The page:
'Westworld' Stars Score Big Raises Ahead of Third Season (Exclusive)

Ed Harris, Evan Rachel Wood, Jeffrey Wright and Thandie Newton are said to be getting $250,000 an episode after the drama's first round of contract renegotiations.
Courtesy of HBO
HBO's 'Westworld'

HBO is doling out raises to its Westworld stars.

The leading actors of the Emmy-nominated HBO series have scored salary increases in advance of the sci-fi drama's third season, often the point in a successful show's cycle when contracts are reevaluated. Like many other series with ensemble casts, the Westworld actors are divided into multiple pay tiers, with only the first grouping — made up of Ed Harris, Evan Rachel Wood, Jeffrey Wright and Thandie Newton — said to be part of these contract negotiations.

According to sources, the foursome are each making roughly $250,000 an episode for the upcoming third season. The newly negotiated pacts represent generous bumps to their previous salaries, which were rumored to be varied amounts in the $100,000 to $150,000 range. A second tier of actors are likely to renegotiate as well. What's notable is that James Marsden and Tessa Thompson — both of whom have been prime players in the drama — are not a part of the first tier that renegotiated, which sources suggest may point to an unclear future for the pair on the series. "HBO does not and would never comment on talent negotiations," a rep for the network said in a statement.

The raises come months after HBO programming president Casey Bloys, prompted by Time's Up and one of the movement's leaders, Reese Witherspoon, proactively went through the network's roster of shows and remedied pay parity issues between male and female co-stars. "If we found any, we corrected it going forward," Bloys told The Hollywood Reporter earlier this year. Though he declined to provide specifics at the time, both Newton and Wood later spoke up about getting equal pay on Westworld.

There's a lot riding on Westworld, as HBO's crown jewels, Game of Thrones and Veep, are both ending their runs next year. The series created by husband-and-wife duo Jonathan Nolan and Lisa Joy has more than its fair share of fans among critics, but is one of the more divisive shows on television. The drama's second season ended in June with less of an audience than it began with, and an increasing number of critics voicing their frustration over the show's complicated storylines. Even so, the drama has managed to rack up 43 Emmy nominations over two years, with Newton taking home a trophy this September for her standout role in the series. And despite a drop in audience between the first and second seasons, a solid 10 million viewers still watched the recent season.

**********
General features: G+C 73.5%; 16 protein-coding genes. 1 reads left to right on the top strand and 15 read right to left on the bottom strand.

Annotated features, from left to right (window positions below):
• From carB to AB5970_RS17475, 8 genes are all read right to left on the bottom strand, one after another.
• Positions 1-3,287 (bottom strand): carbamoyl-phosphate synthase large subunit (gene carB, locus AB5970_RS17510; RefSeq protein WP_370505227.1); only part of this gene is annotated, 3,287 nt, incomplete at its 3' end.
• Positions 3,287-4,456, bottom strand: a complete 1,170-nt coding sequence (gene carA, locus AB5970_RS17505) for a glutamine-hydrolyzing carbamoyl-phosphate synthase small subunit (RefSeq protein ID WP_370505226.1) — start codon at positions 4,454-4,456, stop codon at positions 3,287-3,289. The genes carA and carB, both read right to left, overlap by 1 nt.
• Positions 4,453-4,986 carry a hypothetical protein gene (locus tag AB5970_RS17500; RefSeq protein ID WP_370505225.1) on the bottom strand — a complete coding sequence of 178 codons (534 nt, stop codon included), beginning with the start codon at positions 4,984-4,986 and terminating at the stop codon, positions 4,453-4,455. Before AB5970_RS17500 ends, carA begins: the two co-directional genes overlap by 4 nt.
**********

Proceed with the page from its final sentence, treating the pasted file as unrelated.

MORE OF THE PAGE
The Westworld raises put the leads of the J.J. Abrams-produced drama on par with the central five This Is Us actors and the kid stars of Stranger Things, who are all pocketing around $250,000 an episode after intense renegotiations heading into their respective third seasons. Even though each of the castmembers ended up at the same number, the raises for the Stranger Things kids represent a much bigger bump than those for the other stars, as the child actors were said to be making less than $30,000 an episode in the first two seasons. The This Is Us stars, in comparison, were making anywhere from $40,000 an episode (Chrissy Metz) to $115,000 (Milo Ventimiglia), per sources.

Of course, the new Westworld pacts are nowhere near the amount the Game of Thrones stars are pocketing eight seasons in. The fantasy drama's five core actors — Peter Dinklage, Kit Harington, Lena Headey, Emilia Clarke and Nikolaj Coster-Waldau — are said to be each making around $1.2 million an episode for the final season, which is expected to bow this spring. The stars secured the bumps when they all banded together for raises ahead of the seventh season of the show to notch up to the $500,000 to $600,000 range, and then redid those deals midway through that penultimate season when they signed on for an eighth and final installment. Up until that point, the Thrones stars had been pulling in roughly $150,000 an episode after their first set of contract renegotiations in 2013.

HBO also recently paid top dollar for the A-list Big Little Lies cast to return for the series' surprise second season. Sources say that Witherspoon used the $1.25 million an episode payday she's getting on her Apple morning show drama to leverage a massive raise for Big Little Lies season two. She and co-star Nicole Kidman were said to be getting between $250,000 and $350,000 an episode for the first season, and now sources peg them in the $1 million-an-episode ballpark for the second season. Insiders say it's just more evidence that talent salaries have shot though the roof in recent years as deep-pocketed streamers like Netflix, Apple and Amazon have driven up prices in their arms race for talent.

Wright is repped by CAA and Jackoway Austen; Wood is with CAA and Ziffren Brittenham; Newton is repped by WME; and Harris is with CAA.